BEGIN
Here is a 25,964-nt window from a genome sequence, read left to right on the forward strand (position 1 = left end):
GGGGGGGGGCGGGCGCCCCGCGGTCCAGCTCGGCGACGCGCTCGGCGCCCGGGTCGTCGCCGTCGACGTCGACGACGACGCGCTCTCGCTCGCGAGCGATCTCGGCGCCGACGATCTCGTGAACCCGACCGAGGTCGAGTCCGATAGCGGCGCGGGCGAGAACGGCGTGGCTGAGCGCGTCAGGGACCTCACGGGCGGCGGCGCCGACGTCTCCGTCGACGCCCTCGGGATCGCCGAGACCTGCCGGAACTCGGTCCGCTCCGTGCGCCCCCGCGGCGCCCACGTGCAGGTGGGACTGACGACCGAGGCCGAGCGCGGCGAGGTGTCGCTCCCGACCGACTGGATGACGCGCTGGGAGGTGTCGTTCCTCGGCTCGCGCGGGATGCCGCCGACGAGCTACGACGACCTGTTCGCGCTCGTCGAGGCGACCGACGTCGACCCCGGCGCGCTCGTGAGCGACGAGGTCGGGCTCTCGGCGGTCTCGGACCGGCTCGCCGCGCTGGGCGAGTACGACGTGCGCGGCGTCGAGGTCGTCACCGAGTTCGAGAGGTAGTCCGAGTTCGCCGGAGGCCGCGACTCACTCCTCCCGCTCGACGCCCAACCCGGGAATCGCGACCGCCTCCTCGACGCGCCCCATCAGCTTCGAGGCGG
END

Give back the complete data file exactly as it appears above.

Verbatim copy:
Here is a 25,964-nt window from a genome sequence, read left to right on the forward strand (position 1 = left end):
GGGGGGGGGCGGGCGCCCCGCGGTCCAGCTCGGCGACGCGCTCGGCGCCCGGGTCGTCGCCGTCGACGTCGACGACGACGCGCTCTCGCTCGCGAGCGATCTCGGCGCCGACGATCTCGTGAACCCGACCGAGGTCGAGTCCGATAGCGGCGCGGGCGAGAACGGCGTGGCTGAGCGCGTCAGGGACCTCACGGGCGGCGGCGCCGACGTCTCCGTCGACGCCCTCGGGATCGCCGAGACCTGCCGGAACTCGGTCCGCTCCGTGCGCCCCCGCGGCGCCCACGTGCAGGTGGGACTGACGACCGAGGCCGAGCGCGGCGAGGTGTCGCTCCCGACCGACTGGATGACGCGCTGGGAGGTGTCGTTCCTCGGCTCGCGCGGGATGCCGCCGACGAGCTACGACGACCTGTTCGCGCTCGTCGAGGCGACCGACGTCGACCCCGGCGCGCTCGTGAGCGACGAGGTCGGGCTCTCGGCGGTCTCGGACCGGCTCGCCGCGCTGGGCGAGTACGACGTGCGCGGCGTCGAGGTCGTCACCGAGTTCGAGAGGTAGTCCGAGTTCGCCGGAGGCCGCGACTCACTCCTCCCGCTCGACGCCCAACCCGGGAATCGCGACCGCCTCCTCGACGCGCCCCATCAGCTTCGAGGCGG